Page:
Art & Design

In the Hamptons, Taking Selfies With Trump and Clinton Cut-Outs

  • Art exhibition charts tech-driven evolution of election photos
  • ‘I guarantee you more people will take a picture with Trump’

In the new exhibition “Winning the White House” at the Southampton Arts Center, the lure of the life-size cut-outs of Hillary Clinton and Donald Trump is powerful.

At the opening on Aug. 6, visitors skipped through galleries to take a selfie.

“I guarantee you more people will take a picture with Trump,” said Mark Lubell, executive director of the International Center of Photography, which assembled the show. “Whether you like him or don’t like him, he’s the one everyone will want to take a picture with, and then send it out to their social networks, as a joke or a this or a that. Which is why Trump has been ahead of the game, at least from the other Republican candidates.”

Selfies at an exhibition
Selfies at an exhibition
Photographer: Amanda Gordon/Bloomberg

All summer, the election has been a hot topic along the beaches, sidewalks and dinner tables of this tony hamlet, as it is everywhere. The nonprofit arts center tapped the ICP to help vacationers and locals process the campaign through the comfortable distance of cultural and historical photography. The free show, open Thursday to Sunday from noon to 6 p.m., runs until Sept. 11.

“Who’s going to win?” asked 10-year-old William Loreti-Schachter as he posed between the cut-outs, his arms out and shoulders shrugged. Bernie Sanders’s visage was off to the side.

“Where’s Gary Johnson and Jill Stein?” asked the boy’s mother, Felice Schachter. “Enough with the two parties. I’m a fan of politics but a disgruntled voter.”

The show starts with television footage of the debate between JFK and Nixon in 1960 -- the one, as ICP president Jeffrey Rosen described during the opening, that people watching on TV thought Kennedy won and people listening on the radio thought Nixon won. The show then explores the impact of cable news and the internet, depositing visitors in a room with the cut-outs, wallpapered with selfies taken from social media.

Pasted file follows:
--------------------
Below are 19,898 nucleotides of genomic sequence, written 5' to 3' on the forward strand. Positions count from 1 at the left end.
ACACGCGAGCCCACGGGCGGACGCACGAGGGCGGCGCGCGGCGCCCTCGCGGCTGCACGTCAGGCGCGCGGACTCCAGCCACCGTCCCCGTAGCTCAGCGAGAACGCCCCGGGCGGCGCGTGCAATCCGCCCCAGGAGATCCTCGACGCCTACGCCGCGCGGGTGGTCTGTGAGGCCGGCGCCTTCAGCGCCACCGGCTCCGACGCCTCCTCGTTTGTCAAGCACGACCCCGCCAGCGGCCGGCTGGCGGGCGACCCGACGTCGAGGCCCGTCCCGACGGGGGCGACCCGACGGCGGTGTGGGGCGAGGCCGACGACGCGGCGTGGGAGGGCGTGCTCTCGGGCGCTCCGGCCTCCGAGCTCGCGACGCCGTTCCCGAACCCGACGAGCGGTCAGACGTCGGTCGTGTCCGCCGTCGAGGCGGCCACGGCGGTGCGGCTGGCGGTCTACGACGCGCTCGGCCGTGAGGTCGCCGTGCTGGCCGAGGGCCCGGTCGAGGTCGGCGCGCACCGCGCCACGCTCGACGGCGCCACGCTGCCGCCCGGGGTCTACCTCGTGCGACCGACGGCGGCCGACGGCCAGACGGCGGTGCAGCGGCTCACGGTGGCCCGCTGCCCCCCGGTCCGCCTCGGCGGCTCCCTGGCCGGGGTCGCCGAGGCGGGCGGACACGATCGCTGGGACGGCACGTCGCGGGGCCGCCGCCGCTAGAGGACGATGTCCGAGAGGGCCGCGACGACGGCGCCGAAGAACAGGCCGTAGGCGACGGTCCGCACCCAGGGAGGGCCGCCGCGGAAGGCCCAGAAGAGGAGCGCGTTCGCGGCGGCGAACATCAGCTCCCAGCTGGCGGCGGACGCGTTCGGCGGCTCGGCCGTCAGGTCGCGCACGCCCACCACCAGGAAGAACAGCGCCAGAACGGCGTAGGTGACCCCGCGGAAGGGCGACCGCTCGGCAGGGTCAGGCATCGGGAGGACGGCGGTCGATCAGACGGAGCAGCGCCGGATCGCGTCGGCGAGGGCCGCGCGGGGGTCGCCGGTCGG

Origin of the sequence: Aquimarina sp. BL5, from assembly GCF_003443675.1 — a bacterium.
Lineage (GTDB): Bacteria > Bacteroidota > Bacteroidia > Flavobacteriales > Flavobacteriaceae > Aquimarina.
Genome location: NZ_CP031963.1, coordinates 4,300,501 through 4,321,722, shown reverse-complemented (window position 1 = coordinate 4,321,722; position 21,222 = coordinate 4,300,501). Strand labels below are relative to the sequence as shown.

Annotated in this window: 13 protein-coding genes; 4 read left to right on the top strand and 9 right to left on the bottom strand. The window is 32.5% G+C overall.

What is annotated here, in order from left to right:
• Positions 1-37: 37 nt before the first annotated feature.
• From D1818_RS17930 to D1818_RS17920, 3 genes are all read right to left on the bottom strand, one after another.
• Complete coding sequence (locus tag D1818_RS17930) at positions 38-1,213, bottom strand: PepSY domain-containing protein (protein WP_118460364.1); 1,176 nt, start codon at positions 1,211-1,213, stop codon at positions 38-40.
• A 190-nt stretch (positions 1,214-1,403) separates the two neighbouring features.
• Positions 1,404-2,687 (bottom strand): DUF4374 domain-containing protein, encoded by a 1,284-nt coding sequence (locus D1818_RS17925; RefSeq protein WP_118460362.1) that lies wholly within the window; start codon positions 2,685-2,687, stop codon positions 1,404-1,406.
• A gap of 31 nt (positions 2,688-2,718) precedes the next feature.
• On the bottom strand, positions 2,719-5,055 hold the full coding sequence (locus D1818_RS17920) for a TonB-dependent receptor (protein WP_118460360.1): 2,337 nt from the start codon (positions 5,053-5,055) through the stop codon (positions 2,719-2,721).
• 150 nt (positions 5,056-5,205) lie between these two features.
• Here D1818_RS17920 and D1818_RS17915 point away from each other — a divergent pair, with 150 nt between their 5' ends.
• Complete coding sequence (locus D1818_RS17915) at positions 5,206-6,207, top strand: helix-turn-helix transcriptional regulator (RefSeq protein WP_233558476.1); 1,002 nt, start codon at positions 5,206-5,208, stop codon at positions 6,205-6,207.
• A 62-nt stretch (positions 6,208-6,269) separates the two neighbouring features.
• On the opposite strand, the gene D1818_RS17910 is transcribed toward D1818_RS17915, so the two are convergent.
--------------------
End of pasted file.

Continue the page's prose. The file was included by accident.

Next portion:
Susan Carlson, Claartje van Djik, Mark Lubell, Renee Harbers Liddell and Christopher Liddell
Susan Carlson, Claartje van Djik, Mark Lubell, Renee Harbers Liddell and Christopher Liddell
Photographer: Amanda Gordon/Bloomberg

“You see this trajectory of all these technologies that have accumulated over the past 50 years, and now is this moment of explosion of everything at once,” said Susan Carlson, assistant curator of ICP.

One graphic presents the number of followers Trump and Clinton have, as of July 20, across platforms like Twitter and Instagram. Trump is ahead in every category but YouTube.

Carlson and Claartje van Dijk put together the show. The sponsors are Christopher Liddell and his wife Renee Harbers Liddell, a board member of ICP, who also helped bring last year’s ICP show to the arts center on another timely topic -- Cuba.

As for iconic images now? “It used to be you shake a hand and kiss a baby and you hopefully got that on the press,” said Lubell. “Now you get a selfie with someone, it’s better than shaking that hand. You just shook 200 people’s hands, and it means more if you see that image from a friend.”

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